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Showing content with the highest reputation since 12/20/2018 in Blog Entries

  1. 2 points
    Eat Prior to Working Out Eat soon before you head out and you could be plagued with G.I. (gastro-intestinal) issues. But if your last snack or meal was hours ago, you could run out of energy. The goal is to time your meals & snacks to provide a stabilized blood sugar level throughout your riding session or cross training work out. Accomplish this by eating every 2 hours after you wake up in the morning Allow 2 hours after eating a complete meal before exercising – this allows for complete absorption and proper purging avoiding cramping. If you are tight on time, consume 8-10 ounces of Energy Fuel to provide your brain and muscles the easily absorbable carbohydrates and electrolytes necessary for optimum performance. Foam Rolling Use a foam roller before your pre-ride or work out stretching. The direct pressure helps vasodilate (open up) the tissue bringing fresh blood to the muscles about to be used. When you foam roll prior to stretching, you will reduce the activation of the Stretch Reflex, reducing your risk of a pulled muscle. Chronic aches and pains like Achilles tendinitis, planter fascia, etc. benefit from direct pressure before exercise because it increases blood flow & muscle elasticity. Riding & cross training is more productive when tender/sore spots are warm. Start by rolling with a tennis ball move to a lacrosse ball then manual massage then sport specific exercise. Warm Up There are three physiological benefits to an effective warm up. First, your warm up is an activity that allows the body to transition from inactivity to activity and to distribute the blood flow into the extremities. This distribution of blood warms up the muscles, tendons, cartilage and ligaments avoiding any cramping or tearing. Refuel Immediately after a riding or cross training session, your muscles and liver are looking for simple sugar to replenish your storage levels for the next workout. Your window of opportunity is 20-30 minutes after you finish because of an enzyme (glycogen synthase) that is at its highest activity level immediately following exercise. By consuming real food that is easily digestible is the key to optimum replenishment and recovery. Ice your pain When to apply ice depends on the injury. If the pain is chronic, here's the best post workout sequence; foam roll, static stretch, ice. But for acute pain (less than 72 hours since incident), skip foam rolling & stretching and ice immediately. The quicker you ice, the faster you slow down inflammation. Do a 5 minute on-off cycle as much as possible during the first 72 hours after injury. NOTE: Refrain from applying heat to the aggravated/injured for the first 72 hours – this will only increase the inflammation process. Yours in health and sport, -Coach Robb (CompleteRacingSolutions.com)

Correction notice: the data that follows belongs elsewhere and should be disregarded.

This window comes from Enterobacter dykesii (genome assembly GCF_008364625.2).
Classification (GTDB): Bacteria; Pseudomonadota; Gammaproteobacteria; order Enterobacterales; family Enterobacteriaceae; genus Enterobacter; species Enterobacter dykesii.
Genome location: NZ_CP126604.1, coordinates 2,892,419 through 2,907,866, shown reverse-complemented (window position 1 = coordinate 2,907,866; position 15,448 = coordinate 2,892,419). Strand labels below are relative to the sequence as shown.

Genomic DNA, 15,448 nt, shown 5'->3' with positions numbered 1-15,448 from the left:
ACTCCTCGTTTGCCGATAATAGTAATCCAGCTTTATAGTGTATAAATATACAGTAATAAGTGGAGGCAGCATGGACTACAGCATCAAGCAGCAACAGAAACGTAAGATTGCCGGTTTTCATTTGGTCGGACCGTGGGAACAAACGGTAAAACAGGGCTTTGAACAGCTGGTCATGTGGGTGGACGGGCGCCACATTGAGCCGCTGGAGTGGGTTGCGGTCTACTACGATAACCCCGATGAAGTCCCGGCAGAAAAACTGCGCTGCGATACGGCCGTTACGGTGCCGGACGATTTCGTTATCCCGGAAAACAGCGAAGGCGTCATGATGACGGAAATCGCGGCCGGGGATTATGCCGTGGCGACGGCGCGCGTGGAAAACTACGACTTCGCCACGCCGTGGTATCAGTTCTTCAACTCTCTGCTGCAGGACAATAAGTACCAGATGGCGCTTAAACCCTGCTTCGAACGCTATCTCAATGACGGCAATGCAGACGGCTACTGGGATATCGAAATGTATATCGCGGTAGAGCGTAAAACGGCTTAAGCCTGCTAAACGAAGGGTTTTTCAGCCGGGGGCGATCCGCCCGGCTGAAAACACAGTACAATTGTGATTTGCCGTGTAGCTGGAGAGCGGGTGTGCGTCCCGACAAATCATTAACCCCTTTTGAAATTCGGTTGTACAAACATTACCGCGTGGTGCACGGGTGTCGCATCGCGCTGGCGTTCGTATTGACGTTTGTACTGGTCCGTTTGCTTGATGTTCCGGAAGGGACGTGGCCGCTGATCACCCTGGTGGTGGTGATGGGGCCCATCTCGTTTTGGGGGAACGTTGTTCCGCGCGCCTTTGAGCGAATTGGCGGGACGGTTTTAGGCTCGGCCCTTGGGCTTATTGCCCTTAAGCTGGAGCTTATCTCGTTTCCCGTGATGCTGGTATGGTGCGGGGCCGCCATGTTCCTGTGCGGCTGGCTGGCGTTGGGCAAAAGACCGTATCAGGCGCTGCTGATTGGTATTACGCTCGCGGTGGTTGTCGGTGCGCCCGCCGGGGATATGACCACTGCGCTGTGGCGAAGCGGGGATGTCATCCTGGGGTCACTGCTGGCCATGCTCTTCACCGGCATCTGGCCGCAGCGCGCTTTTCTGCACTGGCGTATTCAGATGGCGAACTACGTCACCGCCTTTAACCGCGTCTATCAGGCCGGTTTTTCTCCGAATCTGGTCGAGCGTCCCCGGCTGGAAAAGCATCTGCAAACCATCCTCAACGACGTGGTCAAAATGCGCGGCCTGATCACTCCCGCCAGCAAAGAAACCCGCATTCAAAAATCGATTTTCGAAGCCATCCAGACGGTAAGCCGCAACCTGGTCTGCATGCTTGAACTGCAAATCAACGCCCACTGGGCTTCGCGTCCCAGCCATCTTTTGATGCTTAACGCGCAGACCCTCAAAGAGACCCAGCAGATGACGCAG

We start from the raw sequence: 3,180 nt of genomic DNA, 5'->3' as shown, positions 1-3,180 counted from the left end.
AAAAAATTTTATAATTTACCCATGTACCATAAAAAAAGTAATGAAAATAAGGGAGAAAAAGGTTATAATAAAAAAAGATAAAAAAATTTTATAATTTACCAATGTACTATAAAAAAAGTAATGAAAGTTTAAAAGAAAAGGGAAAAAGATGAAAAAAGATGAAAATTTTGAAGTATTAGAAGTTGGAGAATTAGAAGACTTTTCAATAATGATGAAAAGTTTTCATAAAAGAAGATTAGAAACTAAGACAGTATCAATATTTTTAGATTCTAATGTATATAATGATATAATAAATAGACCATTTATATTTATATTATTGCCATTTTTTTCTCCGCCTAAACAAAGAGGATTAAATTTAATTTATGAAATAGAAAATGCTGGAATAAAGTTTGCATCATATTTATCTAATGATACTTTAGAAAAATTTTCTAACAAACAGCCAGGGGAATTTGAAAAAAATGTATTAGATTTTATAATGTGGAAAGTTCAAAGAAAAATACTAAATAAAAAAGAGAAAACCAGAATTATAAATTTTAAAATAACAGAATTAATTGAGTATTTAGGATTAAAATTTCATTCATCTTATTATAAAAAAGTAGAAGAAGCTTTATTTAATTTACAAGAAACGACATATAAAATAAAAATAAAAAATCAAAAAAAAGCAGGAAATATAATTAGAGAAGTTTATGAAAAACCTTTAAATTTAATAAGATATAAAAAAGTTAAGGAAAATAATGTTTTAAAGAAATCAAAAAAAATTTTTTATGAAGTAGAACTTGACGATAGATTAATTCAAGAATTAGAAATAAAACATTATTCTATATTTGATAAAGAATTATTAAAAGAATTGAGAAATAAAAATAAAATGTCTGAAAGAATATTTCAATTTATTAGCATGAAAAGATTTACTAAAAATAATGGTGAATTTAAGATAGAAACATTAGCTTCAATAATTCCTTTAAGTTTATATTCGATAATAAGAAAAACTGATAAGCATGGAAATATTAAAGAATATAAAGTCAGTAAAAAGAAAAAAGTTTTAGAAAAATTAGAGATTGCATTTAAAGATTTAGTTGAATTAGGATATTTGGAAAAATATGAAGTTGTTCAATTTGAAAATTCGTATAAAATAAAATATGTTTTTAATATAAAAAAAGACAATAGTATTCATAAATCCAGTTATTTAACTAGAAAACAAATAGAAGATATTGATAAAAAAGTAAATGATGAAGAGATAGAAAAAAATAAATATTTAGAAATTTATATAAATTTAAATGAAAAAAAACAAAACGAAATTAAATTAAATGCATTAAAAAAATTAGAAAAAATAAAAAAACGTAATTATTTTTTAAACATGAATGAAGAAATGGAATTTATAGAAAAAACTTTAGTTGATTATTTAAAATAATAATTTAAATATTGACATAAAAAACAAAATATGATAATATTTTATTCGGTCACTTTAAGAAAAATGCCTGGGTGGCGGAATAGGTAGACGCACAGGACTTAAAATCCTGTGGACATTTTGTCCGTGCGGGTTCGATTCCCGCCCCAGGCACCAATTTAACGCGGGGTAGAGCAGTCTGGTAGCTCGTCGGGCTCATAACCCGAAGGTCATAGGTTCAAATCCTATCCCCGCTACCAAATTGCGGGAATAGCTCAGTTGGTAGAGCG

2. 2 points